Carbondale seeks solar solution
While much of Garfield County is booming from gas and oil development, Carbondale is looking in a different direction for its energy needs.Question 2F on the Nov. 7 ballot asks voters to allow the town of Carbondale to issue up to $1.8 million in Clean Renewable Energy Bonds to construct and build two large-scale solar energy systems. The proposed systems would provide about 250 kilowatts of power. Voting “yes” on 2F will increase the town’s debt, but will not raise local taxes. Revenue from the solar systems will pay off the bonds over the next 20 years. And, under a provision of the 2005 Energy Incentives Tax Act, the federal government will pay the interest on the bonds.”The citizens of Carbondale will be the first community in the state to be voting on this. It’s a precedent-setting vote,” said Randy Udall, director of the Carbondale-based Community Office for Resource Efficiency.Carbondale trustees unanimously decided to pursue voter approval after the town’s advisory environmental board produced the Carbondale Energy Plan earlier this year. The plan outlines specific ways Carbondale can reduce its contribution to global warming.”The town can reduce air pollution and greenhouse gases, improve the environment, support the local economy and invest in a clean energy future,” said local energy consultant Joan Matranga.She said the town currently gets a majority of its energy from coal-fired power plants, which pollute the air and generate greenhouse gasses – a culprit in climate change.The town of Carbondale already boasts more solar capacity than almost any other municipality in the state. And that’s with only a 4-kilowatt system on the roof of Town Hall and a new 6-kilowatt system at the picnic shelter in Sopris Park. The proposed project would add 250 kilowatts to the town’s renewable energy portfolio.”We have a strong solar history with Solar Energy International bringing people from all over the U.S. and the world to learn about installing solar. We have Sunsense and now, Grounded Renewable Energy – all great solar installers – and (SEI co-founder) Ken Olson is also active,” said Matranga, mentioning a few of the renewable energy providers that operate in and around Carbondale. “We are a hotbed of solar action. These systems are the logical next step in making Carbondale a solar center.”The bonds will fund two separate solar projects, one 50 kilowatts and the other 200 kilowatts. The 50-kilowatt system will be at Carbondale Elementary School (the town is in negotiations with the school district to purchase the property) or the new recreation center, and the larger system will be at either Colorado Rocky Mountain School or at the town’s Roaring Fork water plant.In 2004, Colorado voters passed Amendment 37, mandating that large utilities produce 15 percent of their power by renewable sources by 2017. Xcel Energy is now building wind and solar farms to meet that mandate, and it is offering incentives and rebates to people installing small residential systems.Xcel Energy also has agreed to provide Carbondale with $300,000 in immediate rebates for its proposed solar project, and to purchase $1.2 million worth of solar energy credits over the next 20 years. The town will own the solar energy systems, and municipal buildings and area schools can use the electricity they produce.The solar energy system will continue to operate long after it is paid off, Matranga said, making it an asset to the town, especially considering the uncertainty of energy prices and availability in the future.”All of a sudden we were looking at an attractive investment that we couldn’t have imagined last year,” Udall said. “There’s no guarantee that the stars will come into alignment like this again.”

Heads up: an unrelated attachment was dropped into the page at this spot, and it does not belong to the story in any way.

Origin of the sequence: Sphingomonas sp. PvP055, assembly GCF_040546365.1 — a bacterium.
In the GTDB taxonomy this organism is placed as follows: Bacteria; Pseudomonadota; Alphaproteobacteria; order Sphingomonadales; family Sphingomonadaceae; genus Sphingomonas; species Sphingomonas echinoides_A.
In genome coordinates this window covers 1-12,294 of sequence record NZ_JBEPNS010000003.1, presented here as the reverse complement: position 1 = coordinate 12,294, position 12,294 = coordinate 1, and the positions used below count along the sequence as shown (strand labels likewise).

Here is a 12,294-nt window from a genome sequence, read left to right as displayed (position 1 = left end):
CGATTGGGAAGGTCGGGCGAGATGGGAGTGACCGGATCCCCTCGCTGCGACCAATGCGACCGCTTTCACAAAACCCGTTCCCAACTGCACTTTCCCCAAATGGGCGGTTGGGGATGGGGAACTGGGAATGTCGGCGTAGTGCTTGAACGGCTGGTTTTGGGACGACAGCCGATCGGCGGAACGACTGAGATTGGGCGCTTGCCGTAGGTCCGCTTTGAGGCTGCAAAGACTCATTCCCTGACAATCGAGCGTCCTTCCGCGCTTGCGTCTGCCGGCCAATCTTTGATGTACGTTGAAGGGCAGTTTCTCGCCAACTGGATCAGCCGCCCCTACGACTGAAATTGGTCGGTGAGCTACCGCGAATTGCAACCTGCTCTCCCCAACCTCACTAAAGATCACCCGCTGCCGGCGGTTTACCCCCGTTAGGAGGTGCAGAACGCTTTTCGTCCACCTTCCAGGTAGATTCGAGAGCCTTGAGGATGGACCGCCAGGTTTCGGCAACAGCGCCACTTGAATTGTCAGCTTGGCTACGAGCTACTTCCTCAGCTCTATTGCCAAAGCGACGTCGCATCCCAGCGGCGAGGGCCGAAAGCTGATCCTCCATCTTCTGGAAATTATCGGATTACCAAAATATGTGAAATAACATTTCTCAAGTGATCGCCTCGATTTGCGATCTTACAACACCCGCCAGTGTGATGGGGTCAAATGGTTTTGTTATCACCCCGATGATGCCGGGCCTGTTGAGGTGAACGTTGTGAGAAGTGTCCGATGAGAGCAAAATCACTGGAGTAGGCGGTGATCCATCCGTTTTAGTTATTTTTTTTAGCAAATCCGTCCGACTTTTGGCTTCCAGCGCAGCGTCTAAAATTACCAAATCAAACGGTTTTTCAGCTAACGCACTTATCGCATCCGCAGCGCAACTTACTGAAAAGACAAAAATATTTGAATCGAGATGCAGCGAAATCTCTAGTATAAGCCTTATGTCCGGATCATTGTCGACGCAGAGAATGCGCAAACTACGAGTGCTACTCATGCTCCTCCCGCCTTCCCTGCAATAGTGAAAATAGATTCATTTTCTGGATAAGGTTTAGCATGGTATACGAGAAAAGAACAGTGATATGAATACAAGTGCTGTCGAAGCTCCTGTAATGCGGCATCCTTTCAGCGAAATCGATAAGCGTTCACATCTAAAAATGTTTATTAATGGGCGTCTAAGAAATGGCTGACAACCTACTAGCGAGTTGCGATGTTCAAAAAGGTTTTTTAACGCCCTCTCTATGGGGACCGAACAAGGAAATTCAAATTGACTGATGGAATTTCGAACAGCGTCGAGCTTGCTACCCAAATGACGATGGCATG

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It might be public service serving on Aspen City Council but it doesn’t pay enough, the majority of electeds say. That’s why they are proposing to give their successors a $12,000 raise.